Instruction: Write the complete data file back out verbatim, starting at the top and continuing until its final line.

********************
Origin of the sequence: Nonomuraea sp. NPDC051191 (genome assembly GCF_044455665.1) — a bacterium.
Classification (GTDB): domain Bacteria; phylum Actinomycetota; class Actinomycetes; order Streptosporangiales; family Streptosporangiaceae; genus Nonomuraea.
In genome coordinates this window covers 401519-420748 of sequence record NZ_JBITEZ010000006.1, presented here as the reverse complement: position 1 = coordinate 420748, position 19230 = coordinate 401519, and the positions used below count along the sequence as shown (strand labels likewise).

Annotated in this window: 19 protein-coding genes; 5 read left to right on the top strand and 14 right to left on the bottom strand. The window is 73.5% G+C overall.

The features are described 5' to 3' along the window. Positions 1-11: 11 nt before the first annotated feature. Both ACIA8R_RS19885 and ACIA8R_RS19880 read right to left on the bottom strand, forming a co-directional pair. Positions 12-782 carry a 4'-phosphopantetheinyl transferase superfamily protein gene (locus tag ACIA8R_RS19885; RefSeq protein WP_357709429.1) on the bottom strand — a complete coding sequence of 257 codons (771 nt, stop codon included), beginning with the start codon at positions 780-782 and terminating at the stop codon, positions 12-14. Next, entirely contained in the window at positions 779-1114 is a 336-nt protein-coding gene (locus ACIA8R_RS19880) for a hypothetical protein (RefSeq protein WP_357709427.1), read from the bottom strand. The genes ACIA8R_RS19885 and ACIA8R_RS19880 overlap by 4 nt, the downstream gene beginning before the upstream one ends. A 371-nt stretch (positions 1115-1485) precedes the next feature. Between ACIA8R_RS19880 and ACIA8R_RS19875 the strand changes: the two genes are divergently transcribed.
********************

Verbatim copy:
Origin of the sequence: Nonomuraea sp. NPDC051191 (genome assembly GCF_044455665.1) — a bacterium.
Classification (GTDB): domain Bacteria; phylum Actinomycetota; class Actinomycetes; order Streptosporangiales; family Streptosporangiaceae; genus Nonomuraea.
In genome coordinates this window covers 401519-420748 of sequence record NZ_JBITEZ010000006.1, presented here as the reverse complement: position 1 = coordinate 420748, position 19230 = coordinate 401519, and the positions used below count along the sequence as shown (strand labels likewise).

Annotated in this window: 19 protein-coding genes; 5 read left to right on the top strand and 14 right to left on the bottom strand. The window is 73.5% G+C overall.

The features are described 5' to 3' along the window. Positions 1-11: 11 nt before the first annotated feature. Both ACIA8R_RS19885 and ACIA8R_RS19880 read right to left on the bottom strand, forming a co-directional pair. Positions 12-782 carry a 4'-phosphopantetheinyl transferase superfamily protein gene (locus tag ACIA8R_RS19885; RefSeq protein WP_357709429.1) on the bottom strand — a complete coding sequence of 257 codons (771 nt, stop codon included), beginning with the start codon at positions 780-782 and terminating at the stop codon, positions 12-14. Next, entirely contained in the window at positions 779-1114 is a 336-nt protein-coding gene (locus ACIA8R_RS19880) for a hypothetical protein (RefSeq protein WP_357709427.1), read from the bottom strand. The genes ACIA8R_RS19885 and ACIA8R_RS19880 overlap by 4 nt, the downstream gene beginning before the upstream one ends. A 371-nt stretch (positions 1115-1485) precedes the next feature. Between ACIA8R_RS19880 and ACIA8R_RS19875 the strand changes: the two genes are divergently transcribed.